In April 2022, N. E. Davenport’s debut sci-fi fantasy, The Blood Trials, was released and became one of the newest additions to the realm of novels depicting Black characters in fantasy worlds. The novel follows the (bloody) trials and tribulations that Davenport’s main character, Ikenna Amari, faces following the death of her beloved grandfather, Verne. Since 2022, the complete duology — a series comprising two novels — has been published, with the second book, The Blood Gift, published in April 2023. With both books, Davenport showcases their talent for worldbuilding and developing an ensemble of dynamic characters. Unfortunately, the larger impact of publishing—with hard time constraints and lack of investment in Black writers—had a massive effect on the final chapters of Davenport’s debut duology.
The world of the Blood Gift duology centers on a nation named Mareen and its Mareenian citizens within the larger world of Iludu. As a world, Iludu is full of many nations and histories that Davenport crafts with precision to ensure that the novels feel grounded in deep political, historical, and social contexts. As a reader, you quickly learn the structures that shape Ikenna’s worldview and how carefully she must maneuver through them in The Blood Trials. Having read both novels, I can say that Davenport’s worldbuilding reminds me of Jordan Ifueko’s Raybearer series — both writers weave together magic systems, political allegiances, and the stark consequences of structural inequity in fantastical worlds.
Davenport is careful in using the sci-fi fantasy genre as a vehicle for telling a heartbreaking story of a grandchild’s grief after the sudden loss of a grandparent. Both books in the duology are set in the aftermath of Verne’s death and grounded in the reality that Ikenna feels alone in a nation that never wanted her in the first place. This crisis of personal and national identity is a core conflict for Ikenna. She is a 19-year-old Black girl grappling with making a life for herself in Mareen while knowing Mareenians hate her darker skin and her grandfather’s rise in military rank. With the family’s former working-class status, darker complexion, and commitment to the people of the Republic rather than its leaders, Ikenna faces insurmountable odds.
Davenport’s devotion to character development is the strength of both The Blood Trials and The Blood Gift. Ikenna Amari, and other characters throughout the novels, like Selene Rhysien and Darius Reed, are three-dimensional, with personal histories, motivations, and allegiances that support the expansiveness of Iludu as a setting. It can be easy in sci-fi and fantasy novels for characters to be quickly engulfed by the richness of the world and lose their sense of authenticity and clarity. Davenport evades this by making her characters developed in their own right so the geographic frame doesn’t wash them out.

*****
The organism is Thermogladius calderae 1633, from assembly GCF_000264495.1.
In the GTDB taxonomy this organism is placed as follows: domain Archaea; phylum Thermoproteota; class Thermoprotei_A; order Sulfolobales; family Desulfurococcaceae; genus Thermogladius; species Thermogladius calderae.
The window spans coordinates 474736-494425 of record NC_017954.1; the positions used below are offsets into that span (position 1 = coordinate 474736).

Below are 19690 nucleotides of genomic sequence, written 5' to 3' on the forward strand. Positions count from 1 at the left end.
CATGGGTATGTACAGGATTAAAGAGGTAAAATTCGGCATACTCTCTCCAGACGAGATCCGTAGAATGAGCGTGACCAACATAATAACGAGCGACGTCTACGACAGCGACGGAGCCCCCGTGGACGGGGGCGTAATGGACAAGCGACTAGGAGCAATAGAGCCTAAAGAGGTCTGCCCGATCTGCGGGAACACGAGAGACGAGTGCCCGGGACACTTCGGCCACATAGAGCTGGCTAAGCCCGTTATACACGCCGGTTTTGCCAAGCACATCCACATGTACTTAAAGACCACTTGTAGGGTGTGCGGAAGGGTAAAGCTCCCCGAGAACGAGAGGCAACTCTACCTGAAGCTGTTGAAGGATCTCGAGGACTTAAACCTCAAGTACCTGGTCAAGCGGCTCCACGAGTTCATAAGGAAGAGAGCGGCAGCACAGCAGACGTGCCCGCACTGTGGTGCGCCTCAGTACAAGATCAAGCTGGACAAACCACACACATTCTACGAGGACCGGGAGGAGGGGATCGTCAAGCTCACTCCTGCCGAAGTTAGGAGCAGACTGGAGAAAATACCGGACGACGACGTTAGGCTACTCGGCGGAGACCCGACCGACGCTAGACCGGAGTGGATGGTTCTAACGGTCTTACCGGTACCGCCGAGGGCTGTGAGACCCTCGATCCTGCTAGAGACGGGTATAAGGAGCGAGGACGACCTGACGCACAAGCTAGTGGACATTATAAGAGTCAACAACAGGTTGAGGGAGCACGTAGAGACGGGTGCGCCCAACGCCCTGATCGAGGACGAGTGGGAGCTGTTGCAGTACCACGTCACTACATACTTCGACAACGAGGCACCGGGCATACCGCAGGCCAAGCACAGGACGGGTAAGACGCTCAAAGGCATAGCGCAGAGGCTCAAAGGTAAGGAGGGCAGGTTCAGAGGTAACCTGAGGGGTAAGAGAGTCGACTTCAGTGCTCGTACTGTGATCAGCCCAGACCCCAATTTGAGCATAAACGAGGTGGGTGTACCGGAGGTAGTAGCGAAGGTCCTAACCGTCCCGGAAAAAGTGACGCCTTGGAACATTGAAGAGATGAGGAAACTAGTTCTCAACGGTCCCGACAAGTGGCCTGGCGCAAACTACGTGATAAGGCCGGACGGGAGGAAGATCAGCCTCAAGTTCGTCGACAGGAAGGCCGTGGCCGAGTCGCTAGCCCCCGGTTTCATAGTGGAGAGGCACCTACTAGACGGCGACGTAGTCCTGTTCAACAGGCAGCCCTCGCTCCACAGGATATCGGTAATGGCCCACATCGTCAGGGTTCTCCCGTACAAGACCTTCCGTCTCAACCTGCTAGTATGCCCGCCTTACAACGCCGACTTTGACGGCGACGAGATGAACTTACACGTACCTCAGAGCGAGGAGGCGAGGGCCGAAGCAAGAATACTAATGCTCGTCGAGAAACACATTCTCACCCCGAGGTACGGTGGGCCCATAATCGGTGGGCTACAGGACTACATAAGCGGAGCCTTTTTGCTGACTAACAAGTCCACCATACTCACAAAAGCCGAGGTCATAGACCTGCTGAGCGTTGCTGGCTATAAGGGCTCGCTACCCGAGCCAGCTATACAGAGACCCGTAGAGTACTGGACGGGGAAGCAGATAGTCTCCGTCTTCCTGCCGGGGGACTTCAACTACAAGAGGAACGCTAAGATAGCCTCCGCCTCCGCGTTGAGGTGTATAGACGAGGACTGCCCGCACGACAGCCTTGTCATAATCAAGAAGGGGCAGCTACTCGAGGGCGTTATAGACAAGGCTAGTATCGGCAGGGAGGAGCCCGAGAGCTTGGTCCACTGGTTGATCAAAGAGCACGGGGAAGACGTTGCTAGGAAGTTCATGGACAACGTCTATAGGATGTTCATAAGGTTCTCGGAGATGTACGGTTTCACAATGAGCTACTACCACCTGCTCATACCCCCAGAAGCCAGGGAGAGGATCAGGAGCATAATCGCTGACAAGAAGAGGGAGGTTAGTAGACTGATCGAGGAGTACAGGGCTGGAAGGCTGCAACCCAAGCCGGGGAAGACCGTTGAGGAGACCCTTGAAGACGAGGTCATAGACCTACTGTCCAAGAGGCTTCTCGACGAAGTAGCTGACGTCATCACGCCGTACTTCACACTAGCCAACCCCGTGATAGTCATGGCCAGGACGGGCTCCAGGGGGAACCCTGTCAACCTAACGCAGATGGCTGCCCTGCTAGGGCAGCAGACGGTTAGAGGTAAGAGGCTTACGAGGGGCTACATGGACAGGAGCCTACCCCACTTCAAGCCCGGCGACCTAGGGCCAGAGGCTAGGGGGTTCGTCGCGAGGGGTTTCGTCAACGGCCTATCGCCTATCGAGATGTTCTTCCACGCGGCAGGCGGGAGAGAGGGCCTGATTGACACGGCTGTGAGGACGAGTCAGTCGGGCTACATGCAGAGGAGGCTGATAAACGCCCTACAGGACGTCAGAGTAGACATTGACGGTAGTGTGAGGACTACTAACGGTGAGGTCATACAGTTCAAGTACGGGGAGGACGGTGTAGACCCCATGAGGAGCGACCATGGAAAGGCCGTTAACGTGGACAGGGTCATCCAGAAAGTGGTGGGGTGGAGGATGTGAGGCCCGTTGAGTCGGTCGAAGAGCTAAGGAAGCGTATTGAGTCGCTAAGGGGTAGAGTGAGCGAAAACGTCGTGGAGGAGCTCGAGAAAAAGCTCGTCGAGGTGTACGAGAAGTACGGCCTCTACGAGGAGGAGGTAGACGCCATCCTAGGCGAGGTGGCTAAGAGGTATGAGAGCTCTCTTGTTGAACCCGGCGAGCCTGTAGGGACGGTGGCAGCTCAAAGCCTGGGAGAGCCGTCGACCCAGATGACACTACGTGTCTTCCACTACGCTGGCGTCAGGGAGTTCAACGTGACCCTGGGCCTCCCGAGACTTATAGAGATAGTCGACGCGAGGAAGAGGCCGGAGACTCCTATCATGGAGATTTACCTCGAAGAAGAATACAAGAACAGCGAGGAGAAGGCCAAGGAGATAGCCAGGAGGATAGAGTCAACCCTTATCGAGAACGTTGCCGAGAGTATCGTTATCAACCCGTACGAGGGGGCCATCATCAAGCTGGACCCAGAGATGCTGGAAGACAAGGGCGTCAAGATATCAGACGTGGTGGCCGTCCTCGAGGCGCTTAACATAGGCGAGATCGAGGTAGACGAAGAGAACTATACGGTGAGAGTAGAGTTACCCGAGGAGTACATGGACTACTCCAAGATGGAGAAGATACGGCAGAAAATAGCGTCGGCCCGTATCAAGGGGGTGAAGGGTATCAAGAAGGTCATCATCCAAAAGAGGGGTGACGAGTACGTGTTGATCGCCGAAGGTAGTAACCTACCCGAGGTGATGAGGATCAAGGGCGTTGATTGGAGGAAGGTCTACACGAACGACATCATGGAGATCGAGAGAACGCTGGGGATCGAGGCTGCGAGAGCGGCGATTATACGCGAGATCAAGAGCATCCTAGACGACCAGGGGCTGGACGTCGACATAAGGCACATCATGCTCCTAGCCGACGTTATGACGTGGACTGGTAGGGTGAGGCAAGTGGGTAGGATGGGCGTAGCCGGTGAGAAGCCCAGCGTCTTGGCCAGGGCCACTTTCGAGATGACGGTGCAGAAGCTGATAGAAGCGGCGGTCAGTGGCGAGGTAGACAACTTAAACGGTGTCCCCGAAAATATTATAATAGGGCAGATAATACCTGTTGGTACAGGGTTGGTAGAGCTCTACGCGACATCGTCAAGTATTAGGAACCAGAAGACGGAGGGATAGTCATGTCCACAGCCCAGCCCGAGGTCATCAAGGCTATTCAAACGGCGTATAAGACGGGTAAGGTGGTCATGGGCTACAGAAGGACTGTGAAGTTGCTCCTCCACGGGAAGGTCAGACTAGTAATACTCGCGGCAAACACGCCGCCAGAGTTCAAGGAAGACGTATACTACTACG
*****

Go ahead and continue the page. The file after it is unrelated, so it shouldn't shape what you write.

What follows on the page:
The best parts of the duology are when the story focuses on its core: Ikenna’s grief. Throughout the novels, Davenport reminds readers that Ikenna isn’t fighting one personal battle but is fighting against structural neglect, interpersonal violence, and a nation that needed her grandfather as a soldier while never respecting him as a person. This rich foundation offers a solid start for The Blood Gift duology and sets high stakes for an action-packed series. As the story unfolds in the second novel, there’s a crisis where pacing and the novel’s structure impact the plot, and in the end, Ikenna’s journey feels rushed and incomplete. Ultimately, the publisher’s decision to shorten The Blood Gift series from a trilogy of three stories to two novels shortened the timeline for Davenport as a writer and has consequences for the audience.
Another strength of The Blood Gift duology is the series’ significant commentary on nation-states and their power over their citizens and others. Davenport’s choices critiquing borders, citizenship, and ethnonationalism are creative and direct without feeling out of place in a fantasy novel. Characters in both novels struggle internally and externally to make sense of their roles in reinforcing or defying imperialism and genocide. This series offers a lot for readers grappling with their way in the world in an ongoing COVID-19 pandemic that has created immense grief and caused some to interrogate their definition of community beyond nationalism.
Ikenna Amari is a real, raw, action-packed main character, unlike any of the protagonists I have read in recent years. In a contemporary moment that continues to gift readers with more and more Black protagonists, it’s refreshing to encounter new and distinct characters that surprise me. In the last decade, there’s been an increased presence of Black writers and Black characters in the publishing marketplace. As a Jordan Ifueko, Akwaeke Emezi, and Tracy Deonn fan, I have been immersed in fantasy worlds overflowing with Black characters falling in love, striving against villains, and trying to find community in chaotic times.
Davenport offers something new and unique with Ikenna. While many real-life and fantasy Black girls are told to lay low, work hard, and persist in the midst of degradation, Ikenna Amari is a fresh new take on Black girlhood, violence, and the utility of confrontation. Truthfully, Ikenna Amari reminds me of a character pulled from poet June Jordan’s imagination. In her famous poem Resolution #1003, Jordan writes, “I will love who loves me … I will hate who hates me,” and Ikenna’s pursuit of vengeance in a world full of racist military officials and their arrogant offspring is a testament to Jordan’s words. Despite the issues in pacing and plot, I recommend reading this series if you’re searching for a badass protagonist who is not overwhelmed by moral conundrums or respectability. Ikenna shines as a character who hits first and unpacks the consequences later because she knows what is required to survive violence.